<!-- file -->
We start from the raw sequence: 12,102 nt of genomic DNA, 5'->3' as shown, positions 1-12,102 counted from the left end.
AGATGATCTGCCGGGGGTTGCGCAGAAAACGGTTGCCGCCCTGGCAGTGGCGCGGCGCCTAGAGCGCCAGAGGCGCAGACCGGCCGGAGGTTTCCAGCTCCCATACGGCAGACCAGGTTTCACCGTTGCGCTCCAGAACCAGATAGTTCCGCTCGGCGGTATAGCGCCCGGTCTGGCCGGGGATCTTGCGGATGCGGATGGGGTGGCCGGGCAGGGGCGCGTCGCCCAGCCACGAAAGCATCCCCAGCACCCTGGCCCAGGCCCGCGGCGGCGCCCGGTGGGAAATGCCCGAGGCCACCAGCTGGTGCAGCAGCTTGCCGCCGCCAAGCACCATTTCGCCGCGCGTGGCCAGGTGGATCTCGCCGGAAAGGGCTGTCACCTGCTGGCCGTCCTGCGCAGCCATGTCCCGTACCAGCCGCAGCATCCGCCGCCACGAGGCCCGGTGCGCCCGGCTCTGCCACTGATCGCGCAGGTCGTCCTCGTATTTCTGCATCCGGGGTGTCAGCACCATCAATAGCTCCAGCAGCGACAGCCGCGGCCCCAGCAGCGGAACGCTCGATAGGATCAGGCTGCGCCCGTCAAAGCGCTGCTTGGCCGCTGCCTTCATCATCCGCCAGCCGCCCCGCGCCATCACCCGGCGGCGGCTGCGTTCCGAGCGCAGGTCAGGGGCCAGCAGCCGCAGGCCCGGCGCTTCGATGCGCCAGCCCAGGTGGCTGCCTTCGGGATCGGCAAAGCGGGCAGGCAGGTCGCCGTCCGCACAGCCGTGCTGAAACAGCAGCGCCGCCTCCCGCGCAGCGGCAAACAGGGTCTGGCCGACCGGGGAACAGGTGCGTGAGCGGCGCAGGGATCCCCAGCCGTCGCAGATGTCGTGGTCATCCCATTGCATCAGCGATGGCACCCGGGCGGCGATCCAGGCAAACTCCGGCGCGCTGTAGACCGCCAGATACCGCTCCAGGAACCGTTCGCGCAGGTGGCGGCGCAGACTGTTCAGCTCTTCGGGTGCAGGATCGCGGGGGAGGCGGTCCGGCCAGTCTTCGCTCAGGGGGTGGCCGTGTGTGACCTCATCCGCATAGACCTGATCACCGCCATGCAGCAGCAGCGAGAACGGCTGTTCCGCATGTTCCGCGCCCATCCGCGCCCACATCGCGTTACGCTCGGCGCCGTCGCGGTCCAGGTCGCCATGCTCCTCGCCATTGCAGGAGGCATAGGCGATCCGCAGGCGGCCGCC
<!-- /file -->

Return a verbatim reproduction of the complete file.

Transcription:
We start from the raw sequence: 12,102 nt of genomic DNA, 5'->3' as shown, positions 1-12,102 counted from the left end.
AGATGATCTGCCGGGGGTTGCGCAGAAAACGGTTGCCGCCCTGGCAGTGGCGCGGCGCCTAGAGCGCCAGAGGCGCAGACCGGCCGGAGGTTTCCAGCTCCCATACGGCAGACCAGGTTTCACCGTTGCGCTCCAGAACCAGATAGTTCCGCTCGGCGGTATAGCGCCCGGTCTGGCCGGGGATCTTGCGGATGCGGATGGGGTGGCCGGGCAGGGGCGCGTCGCCCAGCCACGAAAGCATCCCCAGCACCCTGGCCCAGGCCCGCGGCGGCGCCCGGTGGGAAATGCCCGAGGCCACCAGCTGGTGCAGCAGCTTGCCGCCGCCAAGCACCATTTCGCCGCGCGTGGCCAGGTGGATCTCGCCGGAAAGGGCTGTCACCTGCTGGCCGTCCTGCGCAGCCATGTCCCGTACCAGCCGCAGCATCCGCCGCCACGAGGCCCGGTGCGCCCGGCTCTGCCACTGATCGCGCAGGTCGTCCTCGTATTTCTGCATCCGGGGTGTCAGCACCATCAATAGCTCCAGCAGCGACAGCCGCGGCCCCAGCAGCGGAACGCTCGATAGGATCAGGCTGCGCCCGTCAAAGCGCTGCTTGGCCGCTGCCTTCATCATCCGCCAGCCGCCCCGCGCCATCACCCGGCGGCGGCTGCGTTCCGAGCGCAGGTCAGGGGCCAGCAGCCGCAGGCCCGGCGCTTCGATGCGCCAGCCCAGGTGGCTGCCTTCGGGATCGGCAAAGCGGGCAGGCAGGTCGCCGTCCGCACAGCCGTGCTGAAACAGCAGCGCCGCCTCCCGCGCAGCGGCAAACAGGGTCTGGCCGACCGGGGAACAGGTGCGTGAGCGGCGCAGGGATCCCCAGCCGTCGCAGATGTCGTGGTCATCCCATTGCATCAGCGATGGCACCCGGGCGGCGATCCAGGCAAACTCCGGCGCGCTGTAGACCGCCAGATACCGCTCCAGGAACCGTTCGCGCAGGTGGCGGCGCAGACTGTTCAGCTCTTCGGGTGCAGGATCGCGGGGGAGGCGGTCCGGCCAGTCTTCGCTCAGGGGGTGGCCGTGTGTGACCTCATCCGCATAGACCTGATCACCGCCATGCAGCAGCAGCGAGAACGGCTGTTCCGCATGTTCCGCGCCCATCCGCGCCCACATCGCGTTACGCTCGGCGCCGTCGCGGTCCAGGTCGCCATGCTCCTCGCCATTGCAGGAGGCATAGGCGATCCGCAGGCGGCCGCC